The 13 activists who occupied one of Heathrow’s runways in July last year – the so called Heathrow 13 – are going to be sentenced today. Their protest was about the impact of a new runway on climate change and, if given custodial sentences, the Heathrow 13 could become the UK’s first climate change protesters to go to prison.
The CO2 emissions associated with an additional runway, at Heathrow or Gatwick, and the implications for the overall emissions from the UK aviation sector, would pose a significant challenge to the UK’s requirement to reduce emissions.
AEF analysis, and the figures produced by the Airports Commission, have outlined why a new runway would leave aviation CO2 emissions far above the level compatible with the UK’s climate change targets, as demonstrated in our accompanying infographic. See our report: All set for take off? Aviation emissions to soar under Airports Commission’s proposals for more information.
Carbon Brief’s publication of the expert witness statement provided by Professor Alice Bows-Larkin for the court case reinforces the scale of the challenge and argues that a new runway would be at odds with climate ambition, particularly the goals agreed as part of the Paris Agreement.
Noting that emissions from Heathrow Airport already contribute almost 50% of the total CO2 produced by domestic and international flights associated with the UK, the statement goes on to argue that policies to attain temperature based goals, such as the objective from the Paris Agreement to limit temperature rises to 1.5 – 2 degrees, must take the contribution from aviation into account. Prof Bows-Larkin argues that the UK Climate Change Act is currently not stringent enough to deliver the goals of the Paris Agreement, and current policies surrounding the aviation sector in particular are at odds with that agreement. This is particularly so when considering that aviation emissions have historically had a warming impact that is approximately twice that of its carbon dioxide emissions alone (due to the effects of NOx at high altitude and contrails). Emissions from aviation will need to be reduced to near zero in the future in order to keep global warming “well-below 2C above pre-industrial levels”.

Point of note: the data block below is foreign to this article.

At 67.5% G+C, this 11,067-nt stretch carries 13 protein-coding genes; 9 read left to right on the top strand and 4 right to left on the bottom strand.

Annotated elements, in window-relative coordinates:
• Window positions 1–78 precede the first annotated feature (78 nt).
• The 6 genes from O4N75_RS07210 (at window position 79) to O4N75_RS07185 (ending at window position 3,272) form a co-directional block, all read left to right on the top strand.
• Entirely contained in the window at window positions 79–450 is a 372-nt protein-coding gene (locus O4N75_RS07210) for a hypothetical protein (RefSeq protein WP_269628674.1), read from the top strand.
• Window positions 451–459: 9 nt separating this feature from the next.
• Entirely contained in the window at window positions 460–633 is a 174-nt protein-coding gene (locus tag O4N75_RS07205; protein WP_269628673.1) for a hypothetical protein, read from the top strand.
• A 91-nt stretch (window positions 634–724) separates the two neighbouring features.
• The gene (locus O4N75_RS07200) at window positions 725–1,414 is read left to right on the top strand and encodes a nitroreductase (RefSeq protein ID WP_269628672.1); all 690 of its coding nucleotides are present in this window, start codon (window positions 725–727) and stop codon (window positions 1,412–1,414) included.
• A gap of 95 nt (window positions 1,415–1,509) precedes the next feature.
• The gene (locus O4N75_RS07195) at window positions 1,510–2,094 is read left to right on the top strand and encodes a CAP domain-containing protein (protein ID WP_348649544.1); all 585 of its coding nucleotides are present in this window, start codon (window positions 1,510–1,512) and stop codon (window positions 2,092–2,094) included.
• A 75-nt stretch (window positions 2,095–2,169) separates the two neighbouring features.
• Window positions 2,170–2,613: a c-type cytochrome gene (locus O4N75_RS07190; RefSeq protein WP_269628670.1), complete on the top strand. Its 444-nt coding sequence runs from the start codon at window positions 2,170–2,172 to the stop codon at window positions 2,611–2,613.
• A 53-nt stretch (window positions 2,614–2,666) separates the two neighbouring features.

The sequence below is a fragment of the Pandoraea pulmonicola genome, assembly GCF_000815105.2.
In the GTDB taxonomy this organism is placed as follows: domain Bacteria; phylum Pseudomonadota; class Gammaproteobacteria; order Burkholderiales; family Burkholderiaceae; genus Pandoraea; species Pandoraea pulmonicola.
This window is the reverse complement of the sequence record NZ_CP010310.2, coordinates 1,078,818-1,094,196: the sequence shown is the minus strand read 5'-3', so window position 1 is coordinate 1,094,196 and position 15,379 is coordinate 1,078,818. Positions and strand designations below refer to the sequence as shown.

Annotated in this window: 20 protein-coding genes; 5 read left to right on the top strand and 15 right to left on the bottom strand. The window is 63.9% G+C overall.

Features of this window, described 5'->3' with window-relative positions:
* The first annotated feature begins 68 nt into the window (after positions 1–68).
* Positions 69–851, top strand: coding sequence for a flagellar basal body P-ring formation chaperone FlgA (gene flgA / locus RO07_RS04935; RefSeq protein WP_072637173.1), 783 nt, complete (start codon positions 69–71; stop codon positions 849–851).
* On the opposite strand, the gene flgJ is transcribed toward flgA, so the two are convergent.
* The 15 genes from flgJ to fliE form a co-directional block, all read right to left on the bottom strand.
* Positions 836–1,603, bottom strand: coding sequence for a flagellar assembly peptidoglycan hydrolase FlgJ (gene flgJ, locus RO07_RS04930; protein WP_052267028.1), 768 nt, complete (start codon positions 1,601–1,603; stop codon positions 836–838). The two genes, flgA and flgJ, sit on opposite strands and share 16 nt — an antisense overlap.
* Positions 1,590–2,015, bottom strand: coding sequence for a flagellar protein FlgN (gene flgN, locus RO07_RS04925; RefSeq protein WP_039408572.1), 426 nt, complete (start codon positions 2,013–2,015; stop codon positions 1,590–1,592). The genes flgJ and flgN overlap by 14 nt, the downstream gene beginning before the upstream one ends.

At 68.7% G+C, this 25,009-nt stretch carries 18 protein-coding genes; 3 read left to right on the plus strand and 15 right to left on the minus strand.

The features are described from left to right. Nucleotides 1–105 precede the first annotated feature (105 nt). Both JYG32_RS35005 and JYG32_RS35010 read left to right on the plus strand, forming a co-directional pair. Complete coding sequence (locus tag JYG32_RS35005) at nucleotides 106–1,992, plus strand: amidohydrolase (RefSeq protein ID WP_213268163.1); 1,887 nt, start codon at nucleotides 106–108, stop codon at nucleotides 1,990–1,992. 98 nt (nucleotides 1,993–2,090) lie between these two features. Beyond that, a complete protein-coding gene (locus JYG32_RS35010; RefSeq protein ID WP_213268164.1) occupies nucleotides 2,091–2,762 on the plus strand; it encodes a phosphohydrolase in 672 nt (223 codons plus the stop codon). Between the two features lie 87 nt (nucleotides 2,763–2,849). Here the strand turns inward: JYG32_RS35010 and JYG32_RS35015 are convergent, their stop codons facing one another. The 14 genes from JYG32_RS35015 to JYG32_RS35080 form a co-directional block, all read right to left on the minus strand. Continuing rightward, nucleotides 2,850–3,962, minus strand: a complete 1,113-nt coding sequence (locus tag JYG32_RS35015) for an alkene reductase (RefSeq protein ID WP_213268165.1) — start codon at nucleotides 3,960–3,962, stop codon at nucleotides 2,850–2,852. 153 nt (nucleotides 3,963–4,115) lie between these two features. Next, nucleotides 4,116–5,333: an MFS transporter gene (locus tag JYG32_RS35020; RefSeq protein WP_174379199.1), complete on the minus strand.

Even without taking these issues into account, the Committee on Climate Change’s advice in relation to the UK’s CO2 targets means that other sectors would be required to make emissions cuts of up to 90% to account for aviation emissions. There is limited evidence that this will be achieved and more detail is needed to assess possible mitigation measures suggested by the Airports Commission for CO2 emissions associated with an additional runway.
The issues raised in the AEF’s analysis and in Prof Bows-Larkins statement highlight that airport expansion on the scale envisaged by the Airports Commission is not compatible with the UK target, or any future revisions to take account of the Paris Agreement. Without effective Government policies to reduce emissions, climate change will remain a significant barrier to any decision to proceed with a new runway.
Image credit: Ray Wewerka via Flickr